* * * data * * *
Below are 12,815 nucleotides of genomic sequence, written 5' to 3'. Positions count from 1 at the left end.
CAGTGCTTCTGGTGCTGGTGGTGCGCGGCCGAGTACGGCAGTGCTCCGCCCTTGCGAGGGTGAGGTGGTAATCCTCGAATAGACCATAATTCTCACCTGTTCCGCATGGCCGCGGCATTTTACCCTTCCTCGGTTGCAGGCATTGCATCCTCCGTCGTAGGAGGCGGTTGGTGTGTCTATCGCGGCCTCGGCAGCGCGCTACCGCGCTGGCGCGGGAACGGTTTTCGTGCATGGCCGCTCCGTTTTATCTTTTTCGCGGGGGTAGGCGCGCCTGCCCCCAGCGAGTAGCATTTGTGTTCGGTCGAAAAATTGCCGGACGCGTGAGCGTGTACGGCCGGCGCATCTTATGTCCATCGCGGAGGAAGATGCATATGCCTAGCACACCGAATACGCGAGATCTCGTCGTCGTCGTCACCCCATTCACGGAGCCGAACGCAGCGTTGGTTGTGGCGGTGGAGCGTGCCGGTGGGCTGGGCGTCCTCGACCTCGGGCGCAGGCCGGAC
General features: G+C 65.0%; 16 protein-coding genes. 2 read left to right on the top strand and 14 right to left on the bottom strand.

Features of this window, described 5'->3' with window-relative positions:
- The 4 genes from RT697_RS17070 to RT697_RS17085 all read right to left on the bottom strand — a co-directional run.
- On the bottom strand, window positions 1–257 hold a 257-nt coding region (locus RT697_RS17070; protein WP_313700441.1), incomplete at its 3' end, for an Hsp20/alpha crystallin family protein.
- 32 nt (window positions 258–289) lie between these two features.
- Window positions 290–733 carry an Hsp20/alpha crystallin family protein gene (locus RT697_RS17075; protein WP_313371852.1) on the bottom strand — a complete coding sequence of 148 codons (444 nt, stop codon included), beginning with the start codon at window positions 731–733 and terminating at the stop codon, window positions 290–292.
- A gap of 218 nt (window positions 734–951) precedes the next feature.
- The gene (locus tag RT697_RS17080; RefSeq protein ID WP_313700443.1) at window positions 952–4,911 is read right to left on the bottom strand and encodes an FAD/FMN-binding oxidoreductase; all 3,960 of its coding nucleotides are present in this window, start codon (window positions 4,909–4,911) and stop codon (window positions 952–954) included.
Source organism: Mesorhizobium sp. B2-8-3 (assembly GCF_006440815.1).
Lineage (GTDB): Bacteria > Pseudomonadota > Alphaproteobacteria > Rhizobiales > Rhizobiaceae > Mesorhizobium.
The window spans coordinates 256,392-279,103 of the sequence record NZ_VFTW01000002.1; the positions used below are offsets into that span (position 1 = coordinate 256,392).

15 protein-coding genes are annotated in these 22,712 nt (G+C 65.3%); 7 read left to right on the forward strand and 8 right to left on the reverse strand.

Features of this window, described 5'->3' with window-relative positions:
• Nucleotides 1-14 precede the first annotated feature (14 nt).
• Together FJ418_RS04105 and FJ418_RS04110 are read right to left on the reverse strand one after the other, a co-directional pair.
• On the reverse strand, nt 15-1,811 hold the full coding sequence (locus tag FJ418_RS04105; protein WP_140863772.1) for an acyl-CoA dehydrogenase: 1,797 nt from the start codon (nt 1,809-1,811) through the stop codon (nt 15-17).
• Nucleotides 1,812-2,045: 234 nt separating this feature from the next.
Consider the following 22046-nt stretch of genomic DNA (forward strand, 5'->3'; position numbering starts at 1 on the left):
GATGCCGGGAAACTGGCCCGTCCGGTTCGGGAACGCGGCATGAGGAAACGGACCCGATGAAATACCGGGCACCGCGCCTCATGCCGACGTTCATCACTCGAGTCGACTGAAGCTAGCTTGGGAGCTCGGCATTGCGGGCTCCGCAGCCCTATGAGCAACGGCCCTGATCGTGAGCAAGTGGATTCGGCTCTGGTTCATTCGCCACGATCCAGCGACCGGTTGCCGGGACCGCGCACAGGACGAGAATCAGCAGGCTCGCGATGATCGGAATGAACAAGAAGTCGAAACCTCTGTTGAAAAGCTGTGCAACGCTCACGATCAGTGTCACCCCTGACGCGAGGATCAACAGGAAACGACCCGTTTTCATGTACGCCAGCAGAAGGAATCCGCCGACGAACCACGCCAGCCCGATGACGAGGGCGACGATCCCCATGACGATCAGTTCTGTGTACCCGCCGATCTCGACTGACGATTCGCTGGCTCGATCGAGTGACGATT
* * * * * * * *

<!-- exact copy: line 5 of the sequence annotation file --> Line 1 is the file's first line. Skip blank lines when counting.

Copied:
- The 4 genes from RT697_RS17070 to RT697_RS17085 all read right to left on the bottom strand — a co-directional run.